Limits...
Neuroinflammation in motor neuron disease.

Komine O, Yamanaka K - Nagoya J Med Sci (2015)

Bottom Line: These findings led to the concept of non-cell autonomous neurodegeneration.Neuroinflammation, which is mediated by activated glial cells and infiltrated lymphocytes and accompanied by the subsequent production of proinflammatory cytokines and neurotoxic or neuroprotective molecules, is characteristic to the pathology in ALS and is a key component for non-cell autonomous neurodegeneration.Based on the cell-type specific pathomechanisms of motor neuron disease, targeting of neuroinflammation could lead to future therapeutic strategies for ALS and could be potentially applied to other neurodegenerative diseases.

View Article: PubMed Central - PubMed

Affiliation: Department of Neuroscience and Pathobiology, Research Institute of Environmental Medicine, Nagoya University, Nagoya, Japan.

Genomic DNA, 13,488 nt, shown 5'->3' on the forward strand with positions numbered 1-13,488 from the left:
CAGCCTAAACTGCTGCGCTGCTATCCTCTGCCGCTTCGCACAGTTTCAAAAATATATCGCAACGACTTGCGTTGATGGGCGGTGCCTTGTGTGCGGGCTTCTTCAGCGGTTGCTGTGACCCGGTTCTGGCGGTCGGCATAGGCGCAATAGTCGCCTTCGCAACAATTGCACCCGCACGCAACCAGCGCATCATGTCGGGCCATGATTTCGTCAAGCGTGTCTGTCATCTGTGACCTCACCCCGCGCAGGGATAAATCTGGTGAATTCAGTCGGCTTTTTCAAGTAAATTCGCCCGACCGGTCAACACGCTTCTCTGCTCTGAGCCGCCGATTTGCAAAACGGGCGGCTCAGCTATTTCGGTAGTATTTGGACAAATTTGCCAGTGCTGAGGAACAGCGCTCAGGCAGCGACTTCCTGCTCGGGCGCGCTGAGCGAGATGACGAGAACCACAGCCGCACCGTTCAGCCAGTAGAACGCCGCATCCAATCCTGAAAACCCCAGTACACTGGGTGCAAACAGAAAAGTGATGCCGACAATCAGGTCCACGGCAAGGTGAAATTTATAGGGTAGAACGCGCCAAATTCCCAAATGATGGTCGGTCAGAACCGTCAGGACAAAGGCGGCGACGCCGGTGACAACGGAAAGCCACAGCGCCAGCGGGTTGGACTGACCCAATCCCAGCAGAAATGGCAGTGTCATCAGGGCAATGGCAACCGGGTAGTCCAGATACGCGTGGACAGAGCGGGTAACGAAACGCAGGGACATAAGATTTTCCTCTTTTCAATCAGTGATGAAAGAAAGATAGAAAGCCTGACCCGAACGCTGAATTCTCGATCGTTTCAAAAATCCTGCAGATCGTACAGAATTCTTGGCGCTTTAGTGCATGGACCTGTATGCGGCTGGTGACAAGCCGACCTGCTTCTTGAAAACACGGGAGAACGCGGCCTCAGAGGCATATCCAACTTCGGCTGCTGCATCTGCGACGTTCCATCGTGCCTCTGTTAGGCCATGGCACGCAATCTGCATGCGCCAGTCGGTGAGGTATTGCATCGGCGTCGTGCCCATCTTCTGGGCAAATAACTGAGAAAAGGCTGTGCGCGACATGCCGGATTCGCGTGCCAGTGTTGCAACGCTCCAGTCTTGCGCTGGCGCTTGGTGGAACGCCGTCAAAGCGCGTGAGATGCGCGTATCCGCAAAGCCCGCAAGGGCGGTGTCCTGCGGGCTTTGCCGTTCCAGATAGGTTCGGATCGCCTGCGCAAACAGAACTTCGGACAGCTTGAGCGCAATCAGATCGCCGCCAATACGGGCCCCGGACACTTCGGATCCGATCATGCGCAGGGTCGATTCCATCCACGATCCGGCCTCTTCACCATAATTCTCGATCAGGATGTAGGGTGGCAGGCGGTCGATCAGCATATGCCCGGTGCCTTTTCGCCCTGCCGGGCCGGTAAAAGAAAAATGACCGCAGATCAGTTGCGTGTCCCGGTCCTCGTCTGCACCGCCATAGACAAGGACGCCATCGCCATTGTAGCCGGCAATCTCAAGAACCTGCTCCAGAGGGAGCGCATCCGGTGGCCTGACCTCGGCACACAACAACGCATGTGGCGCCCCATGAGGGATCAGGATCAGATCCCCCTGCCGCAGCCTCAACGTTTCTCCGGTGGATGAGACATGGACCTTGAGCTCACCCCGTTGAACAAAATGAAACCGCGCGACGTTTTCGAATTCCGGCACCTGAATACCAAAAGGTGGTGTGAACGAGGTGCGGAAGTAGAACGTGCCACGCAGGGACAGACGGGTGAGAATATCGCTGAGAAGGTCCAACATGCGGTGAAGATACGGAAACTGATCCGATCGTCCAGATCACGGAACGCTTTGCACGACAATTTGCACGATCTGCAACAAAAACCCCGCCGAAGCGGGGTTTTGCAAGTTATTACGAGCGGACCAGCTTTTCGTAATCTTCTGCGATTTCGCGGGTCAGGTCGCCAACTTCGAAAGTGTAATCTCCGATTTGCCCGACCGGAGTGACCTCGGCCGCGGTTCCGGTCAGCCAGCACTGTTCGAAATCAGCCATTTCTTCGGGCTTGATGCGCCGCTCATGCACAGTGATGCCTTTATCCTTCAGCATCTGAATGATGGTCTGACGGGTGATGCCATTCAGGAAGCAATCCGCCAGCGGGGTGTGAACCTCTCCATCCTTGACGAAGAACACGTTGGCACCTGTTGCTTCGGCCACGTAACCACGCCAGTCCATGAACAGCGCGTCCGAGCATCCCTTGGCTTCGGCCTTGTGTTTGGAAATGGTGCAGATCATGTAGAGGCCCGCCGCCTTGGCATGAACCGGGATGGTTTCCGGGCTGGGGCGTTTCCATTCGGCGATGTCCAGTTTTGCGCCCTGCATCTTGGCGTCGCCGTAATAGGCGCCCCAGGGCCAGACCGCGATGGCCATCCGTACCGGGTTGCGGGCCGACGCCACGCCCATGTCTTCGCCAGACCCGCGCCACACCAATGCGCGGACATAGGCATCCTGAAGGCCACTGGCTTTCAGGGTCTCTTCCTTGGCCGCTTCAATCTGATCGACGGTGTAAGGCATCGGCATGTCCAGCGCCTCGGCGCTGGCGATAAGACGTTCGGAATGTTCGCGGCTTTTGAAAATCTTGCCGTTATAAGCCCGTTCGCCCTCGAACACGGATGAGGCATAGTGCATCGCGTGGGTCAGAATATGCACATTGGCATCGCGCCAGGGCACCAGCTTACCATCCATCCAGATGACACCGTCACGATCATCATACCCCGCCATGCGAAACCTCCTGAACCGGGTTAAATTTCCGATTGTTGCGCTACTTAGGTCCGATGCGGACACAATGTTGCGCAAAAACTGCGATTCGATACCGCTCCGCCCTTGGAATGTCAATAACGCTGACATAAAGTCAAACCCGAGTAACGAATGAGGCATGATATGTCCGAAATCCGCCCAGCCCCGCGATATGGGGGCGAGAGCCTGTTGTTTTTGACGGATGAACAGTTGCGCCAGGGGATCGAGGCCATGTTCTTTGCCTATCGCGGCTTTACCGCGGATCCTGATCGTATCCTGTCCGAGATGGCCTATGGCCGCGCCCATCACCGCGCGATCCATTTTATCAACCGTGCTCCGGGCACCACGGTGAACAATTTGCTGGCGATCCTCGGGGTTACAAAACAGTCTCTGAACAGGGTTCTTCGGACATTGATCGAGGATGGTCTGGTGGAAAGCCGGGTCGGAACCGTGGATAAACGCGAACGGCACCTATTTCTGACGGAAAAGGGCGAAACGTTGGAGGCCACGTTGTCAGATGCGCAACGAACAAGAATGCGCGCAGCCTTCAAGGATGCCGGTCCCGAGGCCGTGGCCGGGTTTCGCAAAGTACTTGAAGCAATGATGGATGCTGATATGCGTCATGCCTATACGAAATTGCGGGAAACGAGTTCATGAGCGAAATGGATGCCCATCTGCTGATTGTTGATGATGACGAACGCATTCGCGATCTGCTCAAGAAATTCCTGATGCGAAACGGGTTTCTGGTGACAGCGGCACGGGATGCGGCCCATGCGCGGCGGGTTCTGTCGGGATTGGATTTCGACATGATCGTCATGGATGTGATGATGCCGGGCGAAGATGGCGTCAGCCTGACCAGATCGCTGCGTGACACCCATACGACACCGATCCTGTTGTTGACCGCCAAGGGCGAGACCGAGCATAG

ABSTRACT
Increasing evidence suggests that the pathogenesis of neurodegenerative diseases including amyotrophic lateral sclerosis (ALS) is not restricted to the neurons but attributed to the abnormal interactions of neurons and surrounding glial and lymphoid cells. These findings led to the concept of non-cell autonomous neurodegeneration. Neuroinflammation, which is mediated by activated glial cells and infiltrated lymphocytes and accompanied by the subsequent production of proinflammatory cytokines and neurotoxic or neuroprotective molecules, is characteristic to the pathology in ALS and is a key component for non-cell autonomous neurodegeneration. This review covers the involvement of microglia and astrocytes in the ALS mouse models and human ALS, and it also covers the deregulated pathways in motor neurons, which are involved in initiating the disease. Based on the cell-type specific pathomechanisms of motor neuron disease, targeting of neuroinflammation could lead to future therapeutic strategies for ALS and could be potentially applied to other neurodegenerative diseases.